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Apple Schmarren


This easy apple pancake recipe dates from a 1930s cookery calendar published in Tasmania and has been updated in Adelaide writer Liz Harfull’s new book Tried, Tested and True.

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The calendar, titled Cookery Calendar from Apple Land, paid tribute to Tasmania’s reputation as a leading apple producer. It is one of dozens of Australian community cookbook publications featured in Tried, Tested and True: Treasured recipes and untold stories from Australian community cookbooks.

Apple Schmarren

The cookery calendar in which the recipe was originally published.

Thought to originate from Austria, this delicious and extremely easy apple pancake was the recipe for 26 April in the calendar. It is an ideal option for a weekend snack or breakfast with a difference. Used informally in German, the word schmarren means rubbish, or nonsense. It applies to this pancake because, in more traditional plain versions, you push the batter around as  it cooks to create a messy or broken pancake, a little like the  technique used to scramble eggs. However, in this version the pancake is allowed to sit and cook in one piece, although you shouldn’t stress about it breaking up when you turn it.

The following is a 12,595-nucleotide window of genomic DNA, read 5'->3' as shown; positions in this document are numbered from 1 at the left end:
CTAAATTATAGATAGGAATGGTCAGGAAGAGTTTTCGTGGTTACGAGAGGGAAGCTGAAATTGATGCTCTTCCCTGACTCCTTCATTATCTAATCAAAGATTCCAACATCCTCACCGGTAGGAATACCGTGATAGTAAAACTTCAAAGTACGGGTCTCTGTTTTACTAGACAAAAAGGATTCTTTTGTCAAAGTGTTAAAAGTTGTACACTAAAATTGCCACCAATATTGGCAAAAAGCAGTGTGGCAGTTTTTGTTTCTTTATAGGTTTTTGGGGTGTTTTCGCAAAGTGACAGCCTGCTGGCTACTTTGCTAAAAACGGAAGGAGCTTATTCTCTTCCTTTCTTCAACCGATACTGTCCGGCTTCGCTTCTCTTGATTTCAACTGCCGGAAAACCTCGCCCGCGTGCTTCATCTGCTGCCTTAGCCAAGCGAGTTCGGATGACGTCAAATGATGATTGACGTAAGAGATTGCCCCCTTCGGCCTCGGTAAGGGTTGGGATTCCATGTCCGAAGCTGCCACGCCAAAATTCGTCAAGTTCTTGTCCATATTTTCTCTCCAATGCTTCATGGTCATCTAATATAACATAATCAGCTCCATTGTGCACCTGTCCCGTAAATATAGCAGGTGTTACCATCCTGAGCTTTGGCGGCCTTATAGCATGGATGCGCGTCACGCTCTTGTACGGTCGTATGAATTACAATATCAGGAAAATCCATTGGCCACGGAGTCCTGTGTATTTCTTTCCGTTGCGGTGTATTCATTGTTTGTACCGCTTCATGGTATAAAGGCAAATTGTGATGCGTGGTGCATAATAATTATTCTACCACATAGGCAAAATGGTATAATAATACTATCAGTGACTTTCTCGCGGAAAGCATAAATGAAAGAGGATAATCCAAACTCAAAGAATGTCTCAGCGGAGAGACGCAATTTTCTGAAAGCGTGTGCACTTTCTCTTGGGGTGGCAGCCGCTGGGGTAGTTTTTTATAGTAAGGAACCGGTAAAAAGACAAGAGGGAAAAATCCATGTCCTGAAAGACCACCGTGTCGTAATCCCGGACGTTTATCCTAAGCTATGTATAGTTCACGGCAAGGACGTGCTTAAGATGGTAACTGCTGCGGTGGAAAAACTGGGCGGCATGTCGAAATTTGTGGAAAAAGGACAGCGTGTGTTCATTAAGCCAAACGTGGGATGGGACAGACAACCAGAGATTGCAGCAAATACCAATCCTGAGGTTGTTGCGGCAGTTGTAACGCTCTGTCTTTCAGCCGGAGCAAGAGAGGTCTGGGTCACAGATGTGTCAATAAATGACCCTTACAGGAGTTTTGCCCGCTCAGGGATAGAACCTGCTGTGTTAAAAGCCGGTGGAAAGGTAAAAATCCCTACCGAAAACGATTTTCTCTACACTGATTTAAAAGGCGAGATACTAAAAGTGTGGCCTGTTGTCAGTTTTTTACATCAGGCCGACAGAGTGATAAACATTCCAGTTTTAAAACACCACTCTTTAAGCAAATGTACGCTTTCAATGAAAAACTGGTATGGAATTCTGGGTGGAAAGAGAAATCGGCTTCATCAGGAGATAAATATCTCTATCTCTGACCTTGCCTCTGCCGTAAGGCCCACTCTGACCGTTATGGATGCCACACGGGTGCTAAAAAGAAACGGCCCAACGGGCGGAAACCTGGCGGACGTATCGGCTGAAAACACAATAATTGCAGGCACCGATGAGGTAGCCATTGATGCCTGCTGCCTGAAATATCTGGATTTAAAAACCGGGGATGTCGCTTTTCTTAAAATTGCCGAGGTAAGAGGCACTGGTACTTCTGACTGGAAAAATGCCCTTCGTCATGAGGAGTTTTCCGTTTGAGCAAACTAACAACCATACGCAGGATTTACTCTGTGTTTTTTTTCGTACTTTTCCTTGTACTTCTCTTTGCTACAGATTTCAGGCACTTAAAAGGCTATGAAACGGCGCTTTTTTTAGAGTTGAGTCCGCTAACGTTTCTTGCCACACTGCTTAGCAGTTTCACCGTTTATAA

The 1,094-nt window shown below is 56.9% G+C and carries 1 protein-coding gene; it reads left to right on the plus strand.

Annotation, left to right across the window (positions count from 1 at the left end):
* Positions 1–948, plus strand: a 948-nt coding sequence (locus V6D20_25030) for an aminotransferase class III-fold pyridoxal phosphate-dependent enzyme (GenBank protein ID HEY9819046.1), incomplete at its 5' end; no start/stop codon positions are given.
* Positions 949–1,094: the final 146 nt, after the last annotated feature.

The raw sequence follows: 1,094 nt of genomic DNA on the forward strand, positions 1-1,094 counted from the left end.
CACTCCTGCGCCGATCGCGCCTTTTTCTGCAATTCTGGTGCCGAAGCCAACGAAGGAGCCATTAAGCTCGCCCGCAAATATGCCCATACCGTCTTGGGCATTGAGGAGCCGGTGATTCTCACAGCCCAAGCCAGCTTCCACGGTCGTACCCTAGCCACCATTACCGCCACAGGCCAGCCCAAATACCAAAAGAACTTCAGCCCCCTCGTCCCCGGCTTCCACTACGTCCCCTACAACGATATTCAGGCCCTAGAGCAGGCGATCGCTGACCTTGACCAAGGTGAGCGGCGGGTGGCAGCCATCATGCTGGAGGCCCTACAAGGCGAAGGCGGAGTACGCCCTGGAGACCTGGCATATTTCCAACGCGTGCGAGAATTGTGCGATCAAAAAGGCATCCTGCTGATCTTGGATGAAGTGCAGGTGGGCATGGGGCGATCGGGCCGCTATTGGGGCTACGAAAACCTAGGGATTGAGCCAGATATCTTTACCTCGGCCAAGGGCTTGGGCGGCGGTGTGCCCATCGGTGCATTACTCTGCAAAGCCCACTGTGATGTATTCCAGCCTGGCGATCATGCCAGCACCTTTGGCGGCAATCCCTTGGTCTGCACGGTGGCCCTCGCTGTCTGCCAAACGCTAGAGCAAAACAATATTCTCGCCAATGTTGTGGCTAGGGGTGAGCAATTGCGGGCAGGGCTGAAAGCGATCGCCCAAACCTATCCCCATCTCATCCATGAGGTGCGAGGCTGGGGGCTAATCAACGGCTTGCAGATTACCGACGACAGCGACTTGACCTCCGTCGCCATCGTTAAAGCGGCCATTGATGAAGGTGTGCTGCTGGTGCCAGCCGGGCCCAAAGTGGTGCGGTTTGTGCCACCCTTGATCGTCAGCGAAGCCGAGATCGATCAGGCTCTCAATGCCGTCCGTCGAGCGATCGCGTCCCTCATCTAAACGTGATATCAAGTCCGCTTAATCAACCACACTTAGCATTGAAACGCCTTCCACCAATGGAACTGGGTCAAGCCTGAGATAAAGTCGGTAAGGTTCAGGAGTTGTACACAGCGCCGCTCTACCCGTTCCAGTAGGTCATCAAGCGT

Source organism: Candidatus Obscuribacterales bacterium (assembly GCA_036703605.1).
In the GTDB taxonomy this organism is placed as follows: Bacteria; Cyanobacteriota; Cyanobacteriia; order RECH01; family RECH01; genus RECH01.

Serves 1-2


1 heaped tablespoon self-raising flour
Pinch of salt
1 egg, lightly beaten
2 tablespoons milk
1 large apple
15g butter
2 teaspoons icing sugar


Put the flour, salt and egg in a medium bowl and whisk together until smooth. Whisk in the milk.

Peel and core the apple, cut it into quarters and slice  thinly. Stir the apple into the batter.

Melt the butter in a small, non-stick frying pan over medium heat. When the butter starts to foam, pour all the batter into the pan. Cook slowly over low heat until golden brown underneath, and the batter is set on top. Flip carefully and cook on the other side. Serve warm, dusted with icing sugar.

Liz’s tips

Recipe and image from Tried, Tested and True, by Liz Harfull, published by Allen & Unwin; RRP $39.99. Read InDaily’s interview with Harfull here.

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